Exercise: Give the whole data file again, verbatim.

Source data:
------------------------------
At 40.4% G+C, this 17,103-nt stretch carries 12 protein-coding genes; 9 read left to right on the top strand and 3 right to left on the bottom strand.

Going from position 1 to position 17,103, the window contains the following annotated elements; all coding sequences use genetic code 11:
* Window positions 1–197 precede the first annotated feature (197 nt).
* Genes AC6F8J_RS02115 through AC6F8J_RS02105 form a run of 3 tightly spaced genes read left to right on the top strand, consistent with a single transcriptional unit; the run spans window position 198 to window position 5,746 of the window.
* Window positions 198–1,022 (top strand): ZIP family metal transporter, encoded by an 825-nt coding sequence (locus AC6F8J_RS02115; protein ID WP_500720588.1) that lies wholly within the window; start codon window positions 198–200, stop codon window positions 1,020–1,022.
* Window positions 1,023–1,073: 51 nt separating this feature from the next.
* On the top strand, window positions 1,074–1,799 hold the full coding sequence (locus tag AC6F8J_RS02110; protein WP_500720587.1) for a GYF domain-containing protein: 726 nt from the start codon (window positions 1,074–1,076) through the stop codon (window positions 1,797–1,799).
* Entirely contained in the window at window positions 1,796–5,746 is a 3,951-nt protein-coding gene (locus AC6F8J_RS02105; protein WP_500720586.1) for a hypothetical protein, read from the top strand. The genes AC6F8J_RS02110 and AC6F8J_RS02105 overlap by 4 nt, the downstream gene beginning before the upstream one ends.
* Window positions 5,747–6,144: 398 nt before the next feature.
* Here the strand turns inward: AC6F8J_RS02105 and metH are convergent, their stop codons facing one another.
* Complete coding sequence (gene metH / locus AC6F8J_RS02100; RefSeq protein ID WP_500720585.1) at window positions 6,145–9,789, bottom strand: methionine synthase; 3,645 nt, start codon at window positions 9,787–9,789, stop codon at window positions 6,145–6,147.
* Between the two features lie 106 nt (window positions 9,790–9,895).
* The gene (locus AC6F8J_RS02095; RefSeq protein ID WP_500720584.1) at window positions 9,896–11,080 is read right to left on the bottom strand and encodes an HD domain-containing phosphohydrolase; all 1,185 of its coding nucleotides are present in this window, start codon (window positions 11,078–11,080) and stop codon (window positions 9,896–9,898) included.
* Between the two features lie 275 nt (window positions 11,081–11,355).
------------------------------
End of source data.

At 40.4% G+C, this 17,103-nt stretch carries 12 protein-coding genes; 9 read left to right on the top strand and 3 right to left on the bottom strand.

Going from position 1 to position 17,103, the window contains the following annotated elements; all coding sequences use genetic code 11:
* Window positions 1–197 precede the first annotated feature (197 nt).
* Genes AC6F8J_RS02115 through AC6F8J_RS02105 form a run of 3 tightly spaced genes read left to right on the top strand, consistent with a single transcriptional unit; the run spans window position 198 to window position 5,746 of the window.
* Window positions 198–1,022 (top strand): ZIP family metal transporter, encoded by an 825-nt coding sequence (locus AC6F8J_RS02115; protein ID WP_500720588.1) that lies wholly within the window; start codon window positions 198–200, stop codon window positions 1,020–1,022.
* Window positions 1,023–1,073: 51 nt separating this feature from the next.
* On the top strand, window positions 1,074–1,799 hold the full coding sequence (locus tag AC6F8J_RS02110; protein WP_500720587.1) for a GYF domain-containing protein: 726 nt from the start codon (window positions 1,074–1,076) through the stop codon (window positions 1,797–1,799).
* Entirely contained in the window at window positions 1,796–5,746 is a 3,951-nt protein-coding gene (locus AC6F8J_RS02105; protein WP_500720586.1) for a hypothetical protein, read from the top strand. The genes AC6F8J_RS02110 and AC6F8J_RS02105 overlap by 4 nt, the downstream gene beginning before the upstream one ends.
* Window positions 5,747–6,144: 398 nt before the next feature.
* Here the strand turns inward: AC6F8J_RS02105 and metH are convergent, their stop codons facing one another.
* Complete coding sequence (gene metH / locus AC6F8J_RS02100; RefSeq protein ID WP_500720585.1) at window positions 6,145–9,789, bottom strand: methionine synthase; 3,645 nt, start codon at window positions 9,787–9,789, stop codon at window positions 6,145–6,147.
* Between the two features lie 106 nt (window positions 9,790–9,895).
* The gene (locus AC6F8J_RS02095; RefSeq protein ID WP_500720584.1) at window positions 9,896–11,080 is read right to left on the bottom strand and encodes an HD domain-containing phosphohydrolase; all 1,185 of its coding nucleotides are present in this window, start codon (window positions 11,078–11,080) and stop codon (window positions 9,896–9,898) included.
* Between the two features lie 275 nt (window positions 11,081–11,355).